Batting for reason in a land of faith
Sanal Edamaruku faces arrest for offering a scientific explanation for a ‘miracle’ at a Mumbai church. It’s a price he’s willing to pay, he says, to continue his campaign against superstition. Vrushali Lad writes.Updated: May 06, 2012 01:19 IST
When Sanal Edamaruku visited a church in Irla, Mumbai, in March, he was the only one not surprised by what he saw.
Yes, there were drops of water falling from the feet of a statue of Jesus. But he had seen — and explained — much stranger events in his 30-year career as a rationalist and debunker of myth.
What did surprise him was the outrage — and arrest warrant — that followed his explanation that the water came from a leaking tank nearby.
“They wanted me to apologise for airing my scientific opinion on TV. Why would I apologise for stating a fact? Saying that a statue cannot release water on its own is not blasphemous,” says the 56-year-old author, rationalist activist, president of the Indian Rationalist Association and co-founder and president of 17-year-old Rationalist International. “Let them arrest me. It will only highlight how intolerant religious leaders can be.”
Born in Kerala to Joseph and Soley Edamaruku — journalists, activists and practicing rationalists — Sanal grew up in an atmosphere of scientific inquiry. As children, he and his younger sister were told they should not adopt a religion until they were old enough to choose for themselves.
Joseph even petitioned a local court to enable his children to keep religion off their school admission forms.
It was the death of a young woman in the neighbourhood, however, that pushed Edamaruku to embrace rationalism as a cause.
When he was twelve, a 22-year-old state-level athlete who lived 5 km from his home was diagnosed with leukaemia. “Local doctors said she should be admitted to hospital for a blood transfusion, but her family belonged to a Christian group that believed transfusions were a sin, and that prayer would heal her,” says Edamaruku.
The entire neighbourhood, including Edamaruku, prayed for the girl’s recovery, but she could not be saved.
“The idea that these beliefs had cost her her life disturbed me deeply,” he says. “From being a passive rationalist, I was galvanised into action.”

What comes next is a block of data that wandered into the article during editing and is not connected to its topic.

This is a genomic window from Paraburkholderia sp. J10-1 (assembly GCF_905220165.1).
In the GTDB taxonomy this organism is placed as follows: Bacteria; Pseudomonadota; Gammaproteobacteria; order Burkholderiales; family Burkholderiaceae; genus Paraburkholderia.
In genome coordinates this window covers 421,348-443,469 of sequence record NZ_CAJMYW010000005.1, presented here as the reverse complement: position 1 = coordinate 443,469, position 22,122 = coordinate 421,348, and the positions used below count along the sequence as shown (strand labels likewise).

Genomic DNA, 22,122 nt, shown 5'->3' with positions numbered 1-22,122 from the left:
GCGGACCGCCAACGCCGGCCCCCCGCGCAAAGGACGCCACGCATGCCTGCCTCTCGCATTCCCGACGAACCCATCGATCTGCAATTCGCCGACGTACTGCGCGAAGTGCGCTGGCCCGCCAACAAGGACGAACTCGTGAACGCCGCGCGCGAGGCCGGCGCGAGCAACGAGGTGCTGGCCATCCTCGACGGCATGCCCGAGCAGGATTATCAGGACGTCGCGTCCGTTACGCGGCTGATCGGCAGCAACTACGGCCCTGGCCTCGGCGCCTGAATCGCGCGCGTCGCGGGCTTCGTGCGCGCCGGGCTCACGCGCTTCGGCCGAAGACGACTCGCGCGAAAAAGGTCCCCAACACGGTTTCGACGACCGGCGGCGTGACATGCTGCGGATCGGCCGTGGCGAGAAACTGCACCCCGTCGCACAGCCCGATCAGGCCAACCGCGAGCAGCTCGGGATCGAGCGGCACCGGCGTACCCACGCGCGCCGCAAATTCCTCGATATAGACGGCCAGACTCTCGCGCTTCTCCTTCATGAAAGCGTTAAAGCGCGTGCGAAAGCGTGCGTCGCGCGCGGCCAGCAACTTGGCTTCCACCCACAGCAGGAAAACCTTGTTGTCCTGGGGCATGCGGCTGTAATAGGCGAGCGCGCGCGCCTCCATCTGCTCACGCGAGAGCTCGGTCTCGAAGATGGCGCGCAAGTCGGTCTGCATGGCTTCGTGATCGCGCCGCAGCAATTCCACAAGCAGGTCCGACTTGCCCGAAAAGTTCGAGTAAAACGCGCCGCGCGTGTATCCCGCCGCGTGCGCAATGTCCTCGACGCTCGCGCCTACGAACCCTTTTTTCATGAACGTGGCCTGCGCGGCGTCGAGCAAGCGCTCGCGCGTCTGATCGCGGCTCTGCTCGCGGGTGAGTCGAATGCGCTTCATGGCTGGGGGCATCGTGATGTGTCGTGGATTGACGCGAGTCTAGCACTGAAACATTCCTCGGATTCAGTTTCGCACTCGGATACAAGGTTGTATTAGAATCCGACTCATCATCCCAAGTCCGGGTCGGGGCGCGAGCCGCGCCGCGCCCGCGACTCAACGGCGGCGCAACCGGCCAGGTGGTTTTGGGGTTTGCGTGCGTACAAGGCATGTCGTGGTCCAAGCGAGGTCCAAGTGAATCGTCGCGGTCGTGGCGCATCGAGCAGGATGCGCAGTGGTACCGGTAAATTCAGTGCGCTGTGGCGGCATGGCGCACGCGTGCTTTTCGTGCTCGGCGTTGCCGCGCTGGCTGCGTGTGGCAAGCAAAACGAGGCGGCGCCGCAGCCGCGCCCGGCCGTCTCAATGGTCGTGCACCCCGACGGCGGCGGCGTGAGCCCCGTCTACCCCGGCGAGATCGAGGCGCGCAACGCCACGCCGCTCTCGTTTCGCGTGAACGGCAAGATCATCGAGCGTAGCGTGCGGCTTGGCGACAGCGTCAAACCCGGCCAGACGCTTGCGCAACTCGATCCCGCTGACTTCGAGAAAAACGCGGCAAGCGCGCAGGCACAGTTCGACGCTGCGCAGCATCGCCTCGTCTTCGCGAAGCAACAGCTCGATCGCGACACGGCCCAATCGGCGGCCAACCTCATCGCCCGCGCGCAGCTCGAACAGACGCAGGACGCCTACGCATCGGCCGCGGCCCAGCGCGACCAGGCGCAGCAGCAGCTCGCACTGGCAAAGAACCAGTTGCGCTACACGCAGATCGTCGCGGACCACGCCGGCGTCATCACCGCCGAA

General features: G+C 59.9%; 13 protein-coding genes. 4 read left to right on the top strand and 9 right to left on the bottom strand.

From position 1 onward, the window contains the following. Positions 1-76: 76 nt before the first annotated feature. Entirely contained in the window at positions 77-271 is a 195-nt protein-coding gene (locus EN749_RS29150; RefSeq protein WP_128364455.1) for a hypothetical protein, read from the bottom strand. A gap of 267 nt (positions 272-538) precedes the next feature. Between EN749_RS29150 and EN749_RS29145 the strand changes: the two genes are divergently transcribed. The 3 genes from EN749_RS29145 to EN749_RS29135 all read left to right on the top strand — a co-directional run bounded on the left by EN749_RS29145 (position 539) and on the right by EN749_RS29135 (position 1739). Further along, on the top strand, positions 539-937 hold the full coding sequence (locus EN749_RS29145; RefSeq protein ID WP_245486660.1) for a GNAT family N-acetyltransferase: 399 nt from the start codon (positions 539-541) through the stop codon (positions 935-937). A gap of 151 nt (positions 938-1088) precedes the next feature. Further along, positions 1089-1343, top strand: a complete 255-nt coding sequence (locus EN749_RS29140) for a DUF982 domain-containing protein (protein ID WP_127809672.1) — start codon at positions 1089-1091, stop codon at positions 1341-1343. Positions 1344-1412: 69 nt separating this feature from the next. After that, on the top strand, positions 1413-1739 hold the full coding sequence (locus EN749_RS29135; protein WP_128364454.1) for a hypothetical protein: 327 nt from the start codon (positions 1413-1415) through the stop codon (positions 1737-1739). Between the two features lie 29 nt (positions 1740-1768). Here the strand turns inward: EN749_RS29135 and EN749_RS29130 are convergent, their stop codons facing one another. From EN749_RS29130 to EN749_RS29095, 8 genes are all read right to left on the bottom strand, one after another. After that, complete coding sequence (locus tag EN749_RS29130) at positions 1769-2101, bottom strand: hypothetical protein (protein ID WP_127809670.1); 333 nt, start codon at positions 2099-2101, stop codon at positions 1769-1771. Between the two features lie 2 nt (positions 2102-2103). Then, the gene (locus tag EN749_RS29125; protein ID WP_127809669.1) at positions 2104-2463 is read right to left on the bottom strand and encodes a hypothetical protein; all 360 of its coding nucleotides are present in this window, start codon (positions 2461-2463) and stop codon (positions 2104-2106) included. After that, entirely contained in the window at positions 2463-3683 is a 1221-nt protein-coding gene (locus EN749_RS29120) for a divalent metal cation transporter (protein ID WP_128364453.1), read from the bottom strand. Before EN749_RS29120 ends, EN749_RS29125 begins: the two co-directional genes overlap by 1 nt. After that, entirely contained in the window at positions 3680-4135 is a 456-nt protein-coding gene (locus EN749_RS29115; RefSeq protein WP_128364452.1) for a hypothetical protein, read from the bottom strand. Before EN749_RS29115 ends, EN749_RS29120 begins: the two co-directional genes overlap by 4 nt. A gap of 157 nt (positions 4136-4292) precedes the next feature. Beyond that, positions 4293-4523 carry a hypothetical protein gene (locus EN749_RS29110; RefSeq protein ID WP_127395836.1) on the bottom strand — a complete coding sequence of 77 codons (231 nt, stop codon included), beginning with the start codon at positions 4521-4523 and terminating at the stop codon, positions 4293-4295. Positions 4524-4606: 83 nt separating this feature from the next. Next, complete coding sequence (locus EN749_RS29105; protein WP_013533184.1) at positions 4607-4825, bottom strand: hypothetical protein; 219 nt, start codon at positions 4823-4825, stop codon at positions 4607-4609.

Three weeks after her death, Edamaruku started attending local rationalist meetings. By age 15, he had founded a rationalist group for students. Two years later, he became convenor of the Rationalist Forum of Kerala, a position he continued to occupy while pursuing his Bachelor’s and Master’s degrees in political science.
By his mid-twenties he was already busting myths and exposing false godmen by explaining their tricks and replicating them for devotees.
“Statues and portraits cannot release holy water or suddenly spring out of the earth. People should question such phenomena without anyone prompting them,” says Edamaruku. “The fact that a spirit of inquiry is still not encouraged in our country, whether through our education system or general upbringing, pushes me to continue my work.”
Edamaruku now lectures extensively, has written books on rationalism and conducts free workshops in which he demonstrates how ‘miracles’ are wrought.
“I don’t charge to impart common sense,” he says. Edamaruku earns his living mainly from royalties on his 20 books on rationalism.
For 17 years, ever since he used physics to explain the ‘miracle’ of Ganesha idols drinking milk, Edamaruku has also been the go-to man every time another phenomenon needs to be explained.
“My schedule for the past four years has involved travelling around the country for TV shows,” he says. “But it is my work with youngsters in colleges and science camps that is my real mission.”
Every year, Edamaruku trains about 100 volunteers to conduct workshops on their own. “Our work should be replicated all over the country,” he says. “Word must spread even after I am gone.”
First Published: May 06, 2012 01:14 IST